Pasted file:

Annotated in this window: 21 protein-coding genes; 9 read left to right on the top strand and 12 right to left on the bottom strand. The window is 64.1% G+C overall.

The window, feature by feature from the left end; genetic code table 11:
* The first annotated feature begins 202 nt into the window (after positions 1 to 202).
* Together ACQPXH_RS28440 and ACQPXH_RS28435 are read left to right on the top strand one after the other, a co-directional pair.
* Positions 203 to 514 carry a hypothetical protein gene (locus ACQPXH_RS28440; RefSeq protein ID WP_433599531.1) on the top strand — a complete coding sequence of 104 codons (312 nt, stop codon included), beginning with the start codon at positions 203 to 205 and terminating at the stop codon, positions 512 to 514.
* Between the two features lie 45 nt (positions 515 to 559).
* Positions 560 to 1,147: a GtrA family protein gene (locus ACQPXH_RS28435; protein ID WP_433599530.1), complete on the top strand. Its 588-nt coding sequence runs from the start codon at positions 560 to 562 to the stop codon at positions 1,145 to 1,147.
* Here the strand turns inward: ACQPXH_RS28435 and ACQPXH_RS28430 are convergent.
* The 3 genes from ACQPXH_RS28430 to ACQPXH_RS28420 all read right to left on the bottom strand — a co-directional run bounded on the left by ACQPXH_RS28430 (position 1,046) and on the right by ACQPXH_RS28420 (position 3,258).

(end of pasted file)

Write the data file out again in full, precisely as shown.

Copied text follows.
Annotated in this window: 21 protein-coding genes; 9 read left to right on the top strand and 12 right to left on the bottom strand. The window is 64.1% G+C overall.

The window, feature by feature from the left end; genetic code table 11:
* The first annotated feature begins 202 nt into the window (after positions 1 to 202).
* Together ACQPXH_RS28440 and ACQPXH_RS28435 are read left to right on the top strand one after the other, a co-directional pair.
* Positions 203 to 514 carry a hypothetical protein gene (locus ACQPXH_RS28440; RefSeq protein ID WP_433599531.1) on the top strand — a complete coding sequence of 104 codons (312 nt, stop codon included), beginning with the start codon at positions 203 to 205 and terminating at the stop codon, positions 512 to 514.
* Between the two features lie 45 nt (positions 515 to 559).
* Positions 560 to 1,147: a GtrA family protein gene (locus ACQPXH_RS28435; protein ID WP_433599530.1), complete on the top strand. Its 588-nt coding sequence runs from the start codon at positions 560 to 562 to the stop codon at positions 1,145 to 1,147.
* Here the strand turns inward: ACQPXH_RS28435 and ACQPXH_RS28430 are convergent.
* The 3 genes from ACQPXH_RS28430 to ACQPXH_RS28420 all read right to left on the bottom strand — a co-directional run bounded on the left by ACQPXH_RS28430 (position 1,046) and on the right by ACQPXH_RS28420 (position 3,258).